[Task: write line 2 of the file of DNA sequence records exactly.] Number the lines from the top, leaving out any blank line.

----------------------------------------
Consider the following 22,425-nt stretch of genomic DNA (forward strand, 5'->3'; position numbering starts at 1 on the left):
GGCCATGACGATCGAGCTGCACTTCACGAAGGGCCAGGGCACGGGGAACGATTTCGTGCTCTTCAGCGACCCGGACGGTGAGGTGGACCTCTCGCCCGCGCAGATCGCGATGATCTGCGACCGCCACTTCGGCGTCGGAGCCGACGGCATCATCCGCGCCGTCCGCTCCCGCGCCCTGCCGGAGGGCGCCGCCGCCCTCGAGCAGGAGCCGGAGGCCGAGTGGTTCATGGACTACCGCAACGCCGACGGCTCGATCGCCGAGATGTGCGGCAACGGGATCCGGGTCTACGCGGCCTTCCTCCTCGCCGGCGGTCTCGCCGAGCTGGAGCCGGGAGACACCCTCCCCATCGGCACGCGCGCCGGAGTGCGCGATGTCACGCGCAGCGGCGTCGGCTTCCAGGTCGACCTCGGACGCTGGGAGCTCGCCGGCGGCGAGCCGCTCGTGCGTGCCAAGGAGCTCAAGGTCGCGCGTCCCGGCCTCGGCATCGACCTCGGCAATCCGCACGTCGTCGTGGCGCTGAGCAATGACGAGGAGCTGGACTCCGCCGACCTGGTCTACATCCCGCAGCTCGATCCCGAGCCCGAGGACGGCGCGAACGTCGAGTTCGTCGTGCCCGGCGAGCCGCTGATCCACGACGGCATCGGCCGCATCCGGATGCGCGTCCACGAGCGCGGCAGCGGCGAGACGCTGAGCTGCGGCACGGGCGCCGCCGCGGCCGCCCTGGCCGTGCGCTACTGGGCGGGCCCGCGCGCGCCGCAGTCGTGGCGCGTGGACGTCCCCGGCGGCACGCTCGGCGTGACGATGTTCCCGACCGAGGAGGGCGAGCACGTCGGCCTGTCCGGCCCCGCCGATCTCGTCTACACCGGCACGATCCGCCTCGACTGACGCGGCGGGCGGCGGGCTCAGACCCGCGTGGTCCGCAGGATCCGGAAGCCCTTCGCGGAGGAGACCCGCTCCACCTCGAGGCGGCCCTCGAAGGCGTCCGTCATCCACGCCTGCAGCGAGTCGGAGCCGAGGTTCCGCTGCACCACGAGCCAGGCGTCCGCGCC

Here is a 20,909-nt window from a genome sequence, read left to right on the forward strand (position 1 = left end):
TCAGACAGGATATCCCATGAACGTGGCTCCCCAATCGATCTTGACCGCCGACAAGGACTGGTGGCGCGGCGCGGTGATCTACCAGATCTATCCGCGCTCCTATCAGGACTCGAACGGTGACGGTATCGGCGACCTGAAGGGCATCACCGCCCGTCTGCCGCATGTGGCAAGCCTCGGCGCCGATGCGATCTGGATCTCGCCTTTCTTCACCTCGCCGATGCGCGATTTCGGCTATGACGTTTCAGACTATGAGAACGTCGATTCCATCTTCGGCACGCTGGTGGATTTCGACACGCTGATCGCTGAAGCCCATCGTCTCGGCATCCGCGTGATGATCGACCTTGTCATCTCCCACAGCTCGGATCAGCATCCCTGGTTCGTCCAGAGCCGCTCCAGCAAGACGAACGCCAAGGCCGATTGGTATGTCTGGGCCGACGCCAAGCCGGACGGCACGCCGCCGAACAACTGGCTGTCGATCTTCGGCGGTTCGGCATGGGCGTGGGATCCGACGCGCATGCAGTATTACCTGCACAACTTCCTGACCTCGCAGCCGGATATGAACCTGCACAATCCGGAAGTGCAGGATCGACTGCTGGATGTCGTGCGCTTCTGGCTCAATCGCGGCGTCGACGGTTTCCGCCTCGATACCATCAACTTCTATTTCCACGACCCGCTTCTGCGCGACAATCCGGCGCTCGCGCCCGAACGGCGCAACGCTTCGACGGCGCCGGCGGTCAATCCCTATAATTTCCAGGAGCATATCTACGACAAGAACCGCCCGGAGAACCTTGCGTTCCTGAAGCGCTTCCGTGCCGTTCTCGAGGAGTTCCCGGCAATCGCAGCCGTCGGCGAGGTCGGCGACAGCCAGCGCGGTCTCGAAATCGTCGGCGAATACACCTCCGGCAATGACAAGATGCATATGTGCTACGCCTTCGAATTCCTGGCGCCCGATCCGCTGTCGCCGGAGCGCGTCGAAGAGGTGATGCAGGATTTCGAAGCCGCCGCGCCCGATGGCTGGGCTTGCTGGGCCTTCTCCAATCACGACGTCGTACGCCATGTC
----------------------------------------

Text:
GGCCATGACGATCGAGCTGCACTTCACGAAGGGCCAGGGCACGGGGAACGATTTCGTGCTCTTCAGCGACCCGGACGGTGAGGTGGACCTCTCGCCCGCGCAGATCGCGATGATCTGCGACCGCCACTTCGGCGTCGGAGCCGACGGCATCATCCGCGCCGTCCGCTCCCGCGCCCTGCCGGAGGGCGCCGCCGCCCTCGAGCAGGAGCCGGAGGCCGAGTGGTTCATGGACTACCGCAACGCCGACGGCTCGATCGCCGAGATGTGCGGCAACGGGATCCGGGTCTACGCGGCCTTCCTCCTCGCCGGCGGTCTCGCCGAGCTGGAGCCGGGAGACACCCTCCCCATCGGCACGCGCGCCGGAGTGCGCGATGTCACGCGCAGCGGCGTCGGCTTCCAGGTCGACCTCGGACGCTGGGAGCTCGCCGGCGGCGAGCCGCTCGTGCGTGCCAAGGAGCTCAAGGTCGCGCGTCCCGGCCTCGGCATCGACCTCGGCAATCCGCACGTCGTCGTGGCGCTGAGCAATGACGAGGAGCTGGACTCCGCCGACCTGGTCTACATCCCGCAGCTCGATCCCGAGCCCGAGGACGGCGCGAACGTCGAGTTCGTCGTGCCCGGCGAGCCGCTGATCCACGACGGCATCGGCCGCATCCGGATGCGCGTCCACGAGCGCGGCAGCGGCGAGACGCTGAGCTGCGGCACGGGCGCCGCCGCGGCCGCCCTGGCCGTGCGCTACTGGGCGGGCCCGCGCGCGCCGCAGTCGTGGCGCGTGGACGTCCCCGGCGGCACGCTCGGCGTGACGATGTTCCCGACCGAGGAGGGCGAGCACGTCGGCCTGTCCGGCCCCGCCGATCTCGTCTACACCGGCACGATCCGCCTCGACTGACGCGGCGGGCGGCGGGCTCAGACCCGCGTGGTCCGCAGGATCCGGAAGCCCTTCGCGGAGGAGACCCGCTCCACCTCGAGGCGGCCCTCGAAGGCGTCCGTCATCCACGCCTGCAGCGAGTCGGAGCCGAGGTTCCGCTGCACCACGAGCCAGGCGTCCGCGCC